In the morning, the poor man, more confirmed by the last appearance, made his journey to London, where the Court then was.

He was very well known to Sir Ralph Freeman, one of the Masters of Requests, who had married a lady that was nearly allied to the Duke, and was himself well received by him. To him this man went; and though he did not acquaint him with all the particuTt2

lars,

lars, he said enough to him to let him see there was some. thing extraordinary in it; and the knowledge he had of the fobriety and discretion of the man, made the more impression on him.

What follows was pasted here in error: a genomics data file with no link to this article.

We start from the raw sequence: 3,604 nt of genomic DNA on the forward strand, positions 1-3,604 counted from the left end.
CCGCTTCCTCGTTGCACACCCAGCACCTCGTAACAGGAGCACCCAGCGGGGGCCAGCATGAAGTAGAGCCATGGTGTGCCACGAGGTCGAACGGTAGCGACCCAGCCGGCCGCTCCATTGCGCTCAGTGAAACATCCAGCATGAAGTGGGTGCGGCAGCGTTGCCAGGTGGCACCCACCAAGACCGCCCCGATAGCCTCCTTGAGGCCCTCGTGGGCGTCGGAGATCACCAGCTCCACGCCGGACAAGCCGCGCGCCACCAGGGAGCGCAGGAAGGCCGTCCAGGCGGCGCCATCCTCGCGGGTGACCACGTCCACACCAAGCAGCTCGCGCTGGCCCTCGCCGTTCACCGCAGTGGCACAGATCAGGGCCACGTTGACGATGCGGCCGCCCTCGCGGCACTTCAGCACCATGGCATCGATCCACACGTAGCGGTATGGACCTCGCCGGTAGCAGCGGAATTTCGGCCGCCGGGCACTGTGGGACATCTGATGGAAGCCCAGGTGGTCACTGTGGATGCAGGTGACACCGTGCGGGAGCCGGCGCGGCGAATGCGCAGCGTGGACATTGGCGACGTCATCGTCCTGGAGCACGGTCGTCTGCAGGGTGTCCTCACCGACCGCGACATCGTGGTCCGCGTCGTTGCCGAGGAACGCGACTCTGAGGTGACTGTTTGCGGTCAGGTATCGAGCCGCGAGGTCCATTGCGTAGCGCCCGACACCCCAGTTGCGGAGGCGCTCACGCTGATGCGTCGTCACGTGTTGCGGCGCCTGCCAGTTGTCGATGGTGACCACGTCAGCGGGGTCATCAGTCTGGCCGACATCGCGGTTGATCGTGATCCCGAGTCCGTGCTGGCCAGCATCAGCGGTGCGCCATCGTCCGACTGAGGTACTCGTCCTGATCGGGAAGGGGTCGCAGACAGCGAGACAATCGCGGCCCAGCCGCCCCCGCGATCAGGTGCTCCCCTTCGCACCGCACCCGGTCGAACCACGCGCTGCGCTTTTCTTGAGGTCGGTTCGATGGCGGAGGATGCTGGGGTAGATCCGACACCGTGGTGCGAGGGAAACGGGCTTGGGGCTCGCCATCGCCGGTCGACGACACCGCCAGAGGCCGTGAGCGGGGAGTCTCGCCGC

He desired, that, “ by his means he might be brought to the Duke, to such a place, and in such a manner, as should be thought fit :" affirming, “ that he had much to say to him, and of such a nature, as would require much privacy, and some time and patience in the hearing.” Sir Ralph promised, “ he would speak first with the Duke of him, and then he should understand his pleasure ;” and, accordingly, on the first opportunity, he did inform him of the reputation and honesty of the man, and then what he desired, and of all he knew of the matter. The Duke, according to his usual openness and condescension, told him, “ that he was the next day early to hunt with the king, and that his horses should attend hini at LambethBridge, where he would land by five of the clock in the morning; and if the man attended him there at that hour, he would walk and speak with him, as long as should be necessary.” Sir Ralph carried the man with him the next morning, and presented him to the Duke at his landing; who received him courteously, and walked aside in conference near an hour, none but his own fervants being at that hour in that place; and they and Şir Ralph at such a distance, that they could not hear a word, though the Duke sometimes spoke, and with great commotion; which Sis Ralph the more easily observed and perceived, because he kept his eyes always fixed upon the Duke; having procured the conference upon somewhat he knew there was extraordinary. And the man told him in his return over the water,“ that when le mentioned those particulars, which were to gain him credit, the substance whereof he said he durst not impart to him, the Duke's colour changed, and